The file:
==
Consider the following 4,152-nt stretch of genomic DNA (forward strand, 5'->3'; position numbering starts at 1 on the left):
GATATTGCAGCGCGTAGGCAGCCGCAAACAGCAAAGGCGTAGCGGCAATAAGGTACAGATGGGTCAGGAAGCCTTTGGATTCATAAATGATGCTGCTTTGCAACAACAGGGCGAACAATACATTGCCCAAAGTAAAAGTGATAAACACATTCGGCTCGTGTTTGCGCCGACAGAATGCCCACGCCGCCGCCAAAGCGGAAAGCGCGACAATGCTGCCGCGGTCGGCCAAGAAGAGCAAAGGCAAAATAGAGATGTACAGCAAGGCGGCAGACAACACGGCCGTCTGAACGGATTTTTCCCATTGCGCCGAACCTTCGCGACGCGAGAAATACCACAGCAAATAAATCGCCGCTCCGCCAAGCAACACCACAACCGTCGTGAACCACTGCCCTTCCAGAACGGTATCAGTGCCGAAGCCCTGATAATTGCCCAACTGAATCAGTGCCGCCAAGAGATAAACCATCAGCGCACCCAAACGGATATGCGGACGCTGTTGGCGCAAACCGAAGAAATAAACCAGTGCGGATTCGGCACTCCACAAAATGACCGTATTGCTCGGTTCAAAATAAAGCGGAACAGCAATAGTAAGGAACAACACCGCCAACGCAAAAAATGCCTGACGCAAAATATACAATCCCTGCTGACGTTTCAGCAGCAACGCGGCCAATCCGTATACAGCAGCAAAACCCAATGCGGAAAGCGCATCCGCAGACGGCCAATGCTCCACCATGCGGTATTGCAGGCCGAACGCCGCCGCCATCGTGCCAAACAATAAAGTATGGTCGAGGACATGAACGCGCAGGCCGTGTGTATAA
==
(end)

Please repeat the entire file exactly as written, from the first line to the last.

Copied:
Consider the following 4,152-nt stretch of genomic DNA (forward strand, 5'->3'; position numbering starts at 1 on the left):
GATATTGCAGCGCGTAGGCAGCCGCAAACAGCAAAGGCGTAGCGGCAATAAGGTACAGATGGGTCAGGAAGCCTTTGGATTCATAAATGATGCTGCTTTGCAACAACAGGGCGAACAATACATTGCCCAAAGTAAAAGTGATAAACACATTCGGCTCGTGTTTGCGCCGACAGAATGCCCACGCCGCCGCCAAAGCGGAAAGCGCGACAATGCTGCCGCGGTCGGCCAAGAAGAGCAAAGGCAAAATAGAGATGTACAGCAAGGCGGCAGACAACACGGCCGTCTGAACGGATTTTTCCCATTGCGCCGAACCTTCGCGACGCGAGAAATACCACAGCAAATAAATCGCCGCTCCGCCAAGCAACACCACAACCGTCGTGAACCACTGCCCTTCCAGAACGGTATCAGTGCCGAAGCCCTGATAATTGCCCAACTGAATCAGTGCCGCCAAGAGATAAACCATCAGCGCACCCAAACGGATATGCGGACGCTGTTGGCGCAAACCGAAGAAATAAACCAGTGCGGATTCGGCACTCCACAAAATGACCGTATTGCTCGGTTCAAAATAAAGCGGAACAGCAATAGTAAGGAACAACACCGCCAACGCAAAAAATGCCTGACGCAAAATATACAATCCCTGCTGACGTTTCAGCAGCAACGCGGCCAATCCGTATACAGCAGCAAAACCCAATGCGGAAAGCGCATCCGCAGACGGCCAATGCTCCACCATGCGGTATTGCAGGCCGAACGCCGCCGCCATCGTGCCAAACAATAAAGTATGGTCGAGGACATGAACGCGCAGGCCGTGTGTATAA